It is quite possible that a successful proletarian novel could be written according to this classic scheme; but I submit, in this minority report, that Mr. Steinbeck was not the man to write it. If a revolutionary general with a talent for prose—say Trotzky—had cast his reflections upon the technique of class warfare into the form of a novel, though they would fall more naturally, as did Caesar’s, into the form of a memoir, the results might have been exciting. Caesar—and doubtless Trotzky —had something to say about the curious and wonderful behavior of embattled human beings; Mr. Steinbeck, for all his long and frequently pompous verbal exchanges, offers only a few, rather childish, often reiterated generalizations.
While Trotsky was not a writer of fiction, his “History of the Russian Revolution” would have been a good place for Steinbeck to learn about working people’s real lives and feelings. Even if he would not have bothered, there were some steps he could have taken to make his novel more truthful.
Whatever problems the CP had, and they were many, how plausible would it have been for Mac McLeod to openly refer to workers as virtual cannon fodder to new party member Jim as they are about to set out for the organizing drive? In chapter three, Jim asks what will happen if Bolton agrees to a wage hike right off the bat. Mac replies:
Well, we’d find another job to do somewhere else soon enough. Hell, we don’t want only temporary pay raises, even though we’re glad to see a few poor bastards better off. We got to take the long view. A strike that’s settled too quickly won’t teach the men how to organize, how to work together. A tough strike is good. We want the men to find out how strong they are when they work together.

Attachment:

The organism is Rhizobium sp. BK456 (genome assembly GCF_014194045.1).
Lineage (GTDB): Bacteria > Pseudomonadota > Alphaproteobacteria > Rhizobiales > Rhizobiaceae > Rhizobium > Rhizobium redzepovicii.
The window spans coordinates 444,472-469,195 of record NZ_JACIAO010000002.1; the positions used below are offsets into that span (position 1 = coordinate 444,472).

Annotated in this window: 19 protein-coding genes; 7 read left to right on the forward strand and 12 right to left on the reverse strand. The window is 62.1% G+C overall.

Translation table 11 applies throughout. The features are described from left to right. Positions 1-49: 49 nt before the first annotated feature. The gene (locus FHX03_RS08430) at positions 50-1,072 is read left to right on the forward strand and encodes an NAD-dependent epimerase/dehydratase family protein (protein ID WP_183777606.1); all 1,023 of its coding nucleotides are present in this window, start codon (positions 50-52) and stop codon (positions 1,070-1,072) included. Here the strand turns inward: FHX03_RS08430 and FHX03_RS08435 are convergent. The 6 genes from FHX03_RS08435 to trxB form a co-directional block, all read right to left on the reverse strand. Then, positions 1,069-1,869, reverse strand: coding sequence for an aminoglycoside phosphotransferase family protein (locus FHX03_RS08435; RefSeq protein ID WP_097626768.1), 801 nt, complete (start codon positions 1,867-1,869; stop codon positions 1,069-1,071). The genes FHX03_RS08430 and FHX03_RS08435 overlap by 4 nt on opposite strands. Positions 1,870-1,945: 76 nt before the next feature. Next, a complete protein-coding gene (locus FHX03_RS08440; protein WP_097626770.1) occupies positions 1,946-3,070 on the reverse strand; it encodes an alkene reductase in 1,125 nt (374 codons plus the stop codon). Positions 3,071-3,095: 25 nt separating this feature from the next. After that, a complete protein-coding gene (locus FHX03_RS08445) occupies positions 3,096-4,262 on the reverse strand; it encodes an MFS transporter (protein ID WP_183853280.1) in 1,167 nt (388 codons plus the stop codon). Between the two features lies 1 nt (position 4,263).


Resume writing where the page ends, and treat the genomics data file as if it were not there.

Farrell Dobbs, the Teamsters organizer and leader of the Trotskyist movement who Jimmy Hoffa once credited for teaching him everything he knew about organizing, believed that victories—even if swift—empower workers and make them want to struggle further. A long and painful strike will only make them wary of further efforts.
Mac continues in a vein that sounds disconcertingly like a black bloc member when the question of workers (the “tramps”) getting killed comes up: “Well, the vigilantes start shooting. If they knock over some of the tramps we have a public funeral; and after that, we get some real action. Maybe they have to call out the troops.”
Both in the film and in Steinbeck’s novel, Mac comes across as an ultraleft idiot. When the cops put up a barricade to prevent supplies from coming in to their camp, he leads a march to take it down that is dispersed by tear gas. Back at the camp, he dresses them down for lacking the guts to bust through as if he were a football coach. He sees the strike mainly in military terms, not something that is a test of the collective will that draws upon class solidarity.